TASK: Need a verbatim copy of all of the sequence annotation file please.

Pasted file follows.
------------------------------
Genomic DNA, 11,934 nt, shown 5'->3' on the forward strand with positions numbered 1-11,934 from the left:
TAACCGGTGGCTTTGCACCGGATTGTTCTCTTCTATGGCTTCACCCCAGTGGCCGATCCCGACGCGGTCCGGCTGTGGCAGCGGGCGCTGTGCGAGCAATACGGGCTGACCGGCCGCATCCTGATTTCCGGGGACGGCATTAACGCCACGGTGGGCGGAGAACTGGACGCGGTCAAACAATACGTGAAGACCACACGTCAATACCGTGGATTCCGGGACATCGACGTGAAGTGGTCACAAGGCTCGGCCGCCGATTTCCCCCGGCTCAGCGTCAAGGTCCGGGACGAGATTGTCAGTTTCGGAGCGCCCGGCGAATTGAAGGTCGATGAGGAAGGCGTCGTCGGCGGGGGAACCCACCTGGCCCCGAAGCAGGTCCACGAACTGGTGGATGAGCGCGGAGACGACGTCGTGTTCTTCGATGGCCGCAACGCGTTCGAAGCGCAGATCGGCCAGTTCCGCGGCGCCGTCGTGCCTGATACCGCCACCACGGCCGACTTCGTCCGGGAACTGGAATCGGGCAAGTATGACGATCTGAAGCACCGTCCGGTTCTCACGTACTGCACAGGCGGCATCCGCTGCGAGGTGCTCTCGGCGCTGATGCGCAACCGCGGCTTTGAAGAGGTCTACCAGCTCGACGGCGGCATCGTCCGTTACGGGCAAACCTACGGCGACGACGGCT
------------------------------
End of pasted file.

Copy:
Genomic DNA, 11,934 nt, shown 5'->3' on the forward strand with positions numbered 1-11,934 from the left:
TAACCGGTGGCTTTGCACCGGATTGTTCTCTTCTATGGCTTCACCCCAGTGGCCGATCCCGACGCGGTCCGGCTGTGGCAGCGGGCGCTGTGCGAGCAATACGGGCTGACCGGCCGCATCCTGATTTCCGGGGACGGCATTAACGCCACGGTGGGCGGAGAACTGGACGCGGTCAAACAATACGTGAAGACCACACGTCAATACCGTGGATTCCGGGACATCGACGTGAAGTGGTCACAAGGCTCGGCCGCCGATTTCCCCCGGCTCAGCGTCAAGGTCCGGGACGAGATTGTCAGTTTCGGAGCGCCCGGCGAATTGAAGGTCGATGAGGAAGGCGTCGTCGGCGGGGGAACCCACCTGGCCCCGAAGCAGGTCCACGAACTGGTGGATGAGCGCGGAGACGACGTCGTGTTCTTCGATGGCCGCAACGCGTTCGAAGCGCAGATCGGCCAGTTCCGCGGCGCCGTCGTGCCTGATACCGCCACCACGGCCGACTTCGTCCGGGAACTGGAATCGGGCAAGTATGACGATCTGAAGCACCGTCCGGTTCTCACGTACTGCACAGGCGGCATCCGCTGCGAGGTGCTCTCGGCGCTGATGCGCAACCGCGGCTTTGAAGAGGTCTACCAGCTCGACGGCGGCATCGTCCGTTACGGGCAAACCTACGGCGACGACGGCT